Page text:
The problem with good is it’s always a leap of faith. It exists in stratified territory, where the new intersects with the enduring, and it is, by its nature, the unknown. Worse yet, the greater the ‘good’ is, the more it departs from convention, so the less likely people are to believe in it. And there’s not even a guarantee it will make you a dime. Not all things good succeed. Not all things that succeed are good.
But if good is bad, then the opposite is worse. When we refuse to budge or fail to move in the face of the empty unknown of the future, we are staring down a lifetime of mediocrity. This is the true opposite of good, and it is the worst of all options. At least bad requires nothing. It’s the alternative of least effort. It requires no dreams, it asks for no action. You can get on and off the train anytime you like, leaving your self-image intact.
Mediocrity is the painful choice.
Because if good is the combination of action and heart, and bad is inaction with no heart, then mediocre is inaction with heart, a truly toxic concoction. Put your dreams on the line, but never see them fulfilled. Think big, but achieve small. Mediocrity is salt on a wound that never heals. It takes all the work of good but achieves none of the results.
But if good seems too daunting, remember this: the difference between good and mediocre is a razor thin line. A simple switch in the mind. Good in isolation may be too much to handle. But in reality, it is nothing more than simple action. Using what you already have – time – the way it was meant to be used. So take comfort in the fact that you’ve been given everything you need – the mind, the heart, and the body – to get it all done. You just need to make it so. Here are some common misconceptions:
Good is vast
Good has nothing to do with scale. The greatest artists and business owners I know get things done. They move forward from day to day. It’s the whole process of moving forward that makes their work so good. They do something. They hit a wall. They find a way around it. They hit another wall. They find another way around. The reason the end result is so simple and elegant is that they solved problems time after time. And that’s because they found problems time after time. Movement does that. Too many people see good as perfection. A vast, monumental undertaking that requires completion at inception. It’s nothing of the sort. As they say of journeys, they start with a single step. So does every good thing.
Good is lots of work
Doing nothing is surprisingly hard. There’s enjoying your time and killing your time. The two are not the same. Enjoying time is having activities of value. Killing time is having nothing to do. The nature of inaction isn’t so much that we do nothing, so much as we focus our efforts on finding ways to spin our wheels to feel like we’re doing something without actually getting anything done. Either way, time passes just the same. In reality, the uncertainty of what to do is more often the problem than a lack of desire to do something. If so, give yourself the smallest tasks you can imagine. Write them out. Then do anything to make yourself feel the value of completing a task. As you do this, it will snowball until each thing you do has actual value.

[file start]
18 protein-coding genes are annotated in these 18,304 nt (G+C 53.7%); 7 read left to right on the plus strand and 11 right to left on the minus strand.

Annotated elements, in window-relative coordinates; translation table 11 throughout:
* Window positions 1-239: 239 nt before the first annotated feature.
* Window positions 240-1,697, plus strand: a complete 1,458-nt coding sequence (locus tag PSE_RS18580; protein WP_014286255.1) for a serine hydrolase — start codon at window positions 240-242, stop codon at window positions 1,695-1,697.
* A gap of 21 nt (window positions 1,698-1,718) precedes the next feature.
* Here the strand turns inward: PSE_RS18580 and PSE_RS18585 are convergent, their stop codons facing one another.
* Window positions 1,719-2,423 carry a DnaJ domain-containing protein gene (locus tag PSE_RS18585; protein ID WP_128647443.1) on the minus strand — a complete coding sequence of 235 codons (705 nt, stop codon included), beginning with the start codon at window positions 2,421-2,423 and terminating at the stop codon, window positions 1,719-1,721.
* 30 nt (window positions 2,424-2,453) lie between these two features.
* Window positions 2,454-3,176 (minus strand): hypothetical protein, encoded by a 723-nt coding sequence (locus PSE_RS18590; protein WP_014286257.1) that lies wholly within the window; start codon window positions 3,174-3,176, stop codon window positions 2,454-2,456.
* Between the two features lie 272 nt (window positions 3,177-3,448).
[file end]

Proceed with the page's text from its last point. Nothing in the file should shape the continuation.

Good requires brilliance
Brilliance is a series of a million minor tasks clumped together as one. Talent and vision are as much about work as they are about ability. While everyone may not be brilliant, no one must be mediocre. Underscoring brilliance is the notion that our actions don’t really matter. That some of us are pre-ordained for more and some for less. Don’t buy into it. It’s just another reason to doubt yourself. I know of many people who succeeded who were not geniuses. I know of few who didn’t put in the time. Putting in the time is the constant. Not capability. Capability will grow with you and take care of itself.
Good is risky
This is true. Good is risky. More aptly, good is scary. It’s scary because it’s uncertain. It’s scary, because it takes commitment. Not of time and effort, but of spirit. But that’s what makes the reward worth it. We live in a world of skepticism and doubt. Sadly, your worth needs to be proven instead of assumed, making it even harder to find the belief. The competition is vast, doubts are high, and barriers are substantial; so in this world, nothing is more important than your dreams. Mediocrity may be enough to get by, but if you live by it, be willing to give up your dreams. In my mind, that’s simply too high a price to pay.
Spencer is a storyteller with an indelible belief in the raw humanity of weddings.
With 10 years of experience running Brooklyn-based 5 West Studios, he has developed a style that combines influences from fine art and photojournalism. He has also enjoyed time as a designer, creative director, and filmmaker.
Spencer is the founder of the industry blog, Ground Glass, as well as a doting husband and father of two beautiful children in Brooklyn, NY.